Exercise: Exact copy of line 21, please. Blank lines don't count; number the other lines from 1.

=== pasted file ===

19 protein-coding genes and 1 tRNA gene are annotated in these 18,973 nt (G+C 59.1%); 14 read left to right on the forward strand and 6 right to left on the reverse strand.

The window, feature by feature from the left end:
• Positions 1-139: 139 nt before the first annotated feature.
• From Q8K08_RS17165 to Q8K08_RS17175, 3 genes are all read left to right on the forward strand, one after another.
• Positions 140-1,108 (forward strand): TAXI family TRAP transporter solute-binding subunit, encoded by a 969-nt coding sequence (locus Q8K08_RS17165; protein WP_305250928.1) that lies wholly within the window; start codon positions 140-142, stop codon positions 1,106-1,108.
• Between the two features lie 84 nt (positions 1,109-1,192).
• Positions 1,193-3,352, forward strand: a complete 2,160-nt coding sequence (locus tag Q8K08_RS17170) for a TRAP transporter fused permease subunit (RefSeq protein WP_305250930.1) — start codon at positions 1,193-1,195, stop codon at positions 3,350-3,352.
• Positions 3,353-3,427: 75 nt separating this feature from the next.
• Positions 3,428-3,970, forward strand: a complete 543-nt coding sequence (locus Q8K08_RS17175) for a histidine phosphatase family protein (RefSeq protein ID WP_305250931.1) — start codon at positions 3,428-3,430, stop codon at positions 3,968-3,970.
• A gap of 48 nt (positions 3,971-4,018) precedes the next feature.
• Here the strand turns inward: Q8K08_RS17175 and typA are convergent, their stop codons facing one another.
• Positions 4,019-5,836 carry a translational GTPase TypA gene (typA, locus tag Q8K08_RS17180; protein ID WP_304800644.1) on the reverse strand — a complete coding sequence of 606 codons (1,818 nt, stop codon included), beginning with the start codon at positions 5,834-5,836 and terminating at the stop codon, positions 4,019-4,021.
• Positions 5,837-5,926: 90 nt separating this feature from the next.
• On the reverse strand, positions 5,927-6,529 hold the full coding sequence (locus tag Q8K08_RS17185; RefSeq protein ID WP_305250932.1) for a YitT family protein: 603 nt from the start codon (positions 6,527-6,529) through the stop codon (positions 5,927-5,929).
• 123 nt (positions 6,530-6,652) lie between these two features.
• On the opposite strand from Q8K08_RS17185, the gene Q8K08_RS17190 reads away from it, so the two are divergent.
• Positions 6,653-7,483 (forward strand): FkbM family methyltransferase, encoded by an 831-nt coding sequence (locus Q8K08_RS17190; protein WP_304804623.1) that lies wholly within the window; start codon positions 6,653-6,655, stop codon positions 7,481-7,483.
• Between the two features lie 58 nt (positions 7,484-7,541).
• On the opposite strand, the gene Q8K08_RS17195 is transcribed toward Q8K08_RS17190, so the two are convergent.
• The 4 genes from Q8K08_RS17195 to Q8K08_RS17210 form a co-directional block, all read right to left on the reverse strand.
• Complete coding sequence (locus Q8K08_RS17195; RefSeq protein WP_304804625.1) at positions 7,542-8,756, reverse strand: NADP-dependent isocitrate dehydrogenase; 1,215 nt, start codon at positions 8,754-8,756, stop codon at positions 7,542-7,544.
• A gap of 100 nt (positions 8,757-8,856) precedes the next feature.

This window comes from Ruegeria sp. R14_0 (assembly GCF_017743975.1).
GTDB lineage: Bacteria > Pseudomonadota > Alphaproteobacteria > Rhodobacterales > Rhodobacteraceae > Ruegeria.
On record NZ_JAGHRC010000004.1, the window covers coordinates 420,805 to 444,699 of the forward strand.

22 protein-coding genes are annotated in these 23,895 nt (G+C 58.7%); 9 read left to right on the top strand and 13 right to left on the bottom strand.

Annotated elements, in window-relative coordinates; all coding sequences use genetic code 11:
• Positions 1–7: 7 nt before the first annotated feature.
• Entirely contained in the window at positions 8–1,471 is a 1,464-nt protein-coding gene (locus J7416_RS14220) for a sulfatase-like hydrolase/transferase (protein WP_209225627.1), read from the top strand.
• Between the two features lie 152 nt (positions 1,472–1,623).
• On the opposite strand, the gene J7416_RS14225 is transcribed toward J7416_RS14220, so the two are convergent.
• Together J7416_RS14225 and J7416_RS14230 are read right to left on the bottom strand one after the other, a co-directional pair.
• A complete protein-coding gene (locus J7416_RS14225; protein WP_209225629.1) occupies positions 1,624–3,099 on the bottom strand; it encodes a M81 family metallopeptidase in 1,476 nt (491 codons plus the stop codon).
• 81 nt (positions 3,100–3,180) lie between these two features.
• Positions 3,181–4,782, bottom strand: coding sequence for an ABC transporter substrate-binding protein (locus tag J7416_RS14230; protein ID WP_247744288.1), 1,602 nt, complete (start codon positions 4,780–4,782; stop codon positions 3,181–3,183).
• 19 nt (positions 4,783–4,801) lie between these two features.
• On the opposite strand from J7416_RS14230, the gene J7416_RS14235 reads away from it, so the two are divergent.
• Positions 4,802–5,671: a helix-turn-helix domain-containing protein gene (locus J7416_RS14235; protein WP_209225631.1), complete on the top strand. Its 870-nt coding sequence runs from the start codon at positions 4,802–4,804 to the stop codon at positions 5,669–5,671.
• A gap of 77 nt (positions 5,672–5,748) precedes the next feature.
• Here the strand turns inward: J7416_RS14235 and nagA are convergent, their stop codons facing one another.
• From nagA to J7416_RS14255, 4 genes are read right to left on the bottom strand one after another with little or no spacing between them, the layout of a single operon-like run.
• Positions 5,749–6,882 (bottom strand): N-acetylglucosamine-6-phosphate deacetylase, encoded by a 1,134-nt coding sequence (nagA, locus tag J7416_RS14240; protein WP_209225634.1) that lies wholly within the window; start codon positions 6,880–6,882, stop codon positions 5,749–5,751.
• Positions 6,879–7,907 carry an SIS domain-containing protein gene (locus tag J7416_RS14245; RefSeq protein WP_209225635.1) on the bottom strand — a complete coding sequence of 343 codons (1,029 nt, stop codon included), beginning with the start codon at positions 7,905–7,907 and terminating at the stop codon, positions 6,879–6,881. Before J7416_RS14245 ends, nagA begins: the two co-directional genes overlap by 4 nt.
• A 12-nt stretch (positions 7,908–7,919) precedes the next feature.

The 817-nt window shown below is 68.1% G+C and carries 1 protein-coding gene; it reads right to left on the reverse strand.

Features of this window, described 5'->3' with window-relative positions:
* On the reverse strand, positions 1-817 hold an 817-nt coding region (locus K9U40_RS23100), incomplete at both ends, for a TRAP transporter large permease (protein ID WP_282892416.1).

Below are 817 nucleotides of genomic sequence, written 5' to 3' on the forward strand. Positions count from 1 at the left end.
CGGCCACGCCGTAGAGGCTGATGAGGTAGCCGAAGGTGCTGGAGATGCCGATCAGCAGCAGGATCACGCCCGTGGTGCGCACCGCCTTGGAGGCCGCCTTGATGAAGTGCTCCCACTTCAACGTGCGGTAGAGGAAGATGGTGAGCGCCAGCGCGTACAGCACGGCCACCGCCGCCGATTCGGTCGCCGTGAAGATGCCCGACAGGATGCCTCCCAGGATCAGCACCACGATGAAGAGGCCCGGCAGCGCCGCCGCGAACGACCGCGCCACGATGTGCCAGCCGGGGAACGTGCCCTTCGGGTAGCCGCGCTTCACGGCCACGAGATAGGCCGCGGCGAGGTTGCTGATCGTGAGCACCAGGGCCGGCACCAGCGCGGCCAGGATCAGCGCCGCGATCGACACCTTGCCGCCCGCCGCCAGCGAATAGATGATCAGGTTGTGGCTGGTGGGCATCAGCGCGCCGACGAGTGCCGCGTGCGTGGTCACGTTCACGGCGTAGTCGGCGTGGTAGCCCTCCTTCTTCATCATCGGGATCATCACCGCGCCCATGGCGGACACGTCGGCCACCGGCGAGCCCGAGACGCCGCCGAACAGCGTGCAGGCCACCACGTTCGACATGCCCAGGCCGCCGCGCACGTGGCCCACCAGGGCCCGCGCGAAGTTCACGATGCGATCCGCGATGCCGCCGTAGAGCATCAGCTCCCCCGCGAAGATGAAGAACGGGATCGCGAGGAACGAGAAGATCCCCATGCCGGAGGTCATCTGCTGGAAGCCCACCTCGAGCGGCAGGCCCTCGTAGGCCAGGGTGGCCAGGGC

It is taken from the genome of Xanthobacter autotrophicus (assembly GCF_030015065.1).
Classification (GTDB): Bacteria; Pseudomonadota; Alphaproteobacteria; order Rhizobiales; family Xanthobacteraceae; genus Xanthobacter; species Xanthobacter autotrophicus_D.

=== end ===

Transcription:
• Complete coding sequence (locus Q8K08_RS17195; RefSeq protein WP_304804625.1) at positions 7,542-8,756, reverse strand: NADP-dependent isocitrate dehydrogenase; 1,215 nt, start codon at positions 8,754-8,756, stop codon at positions 7,542-7,544.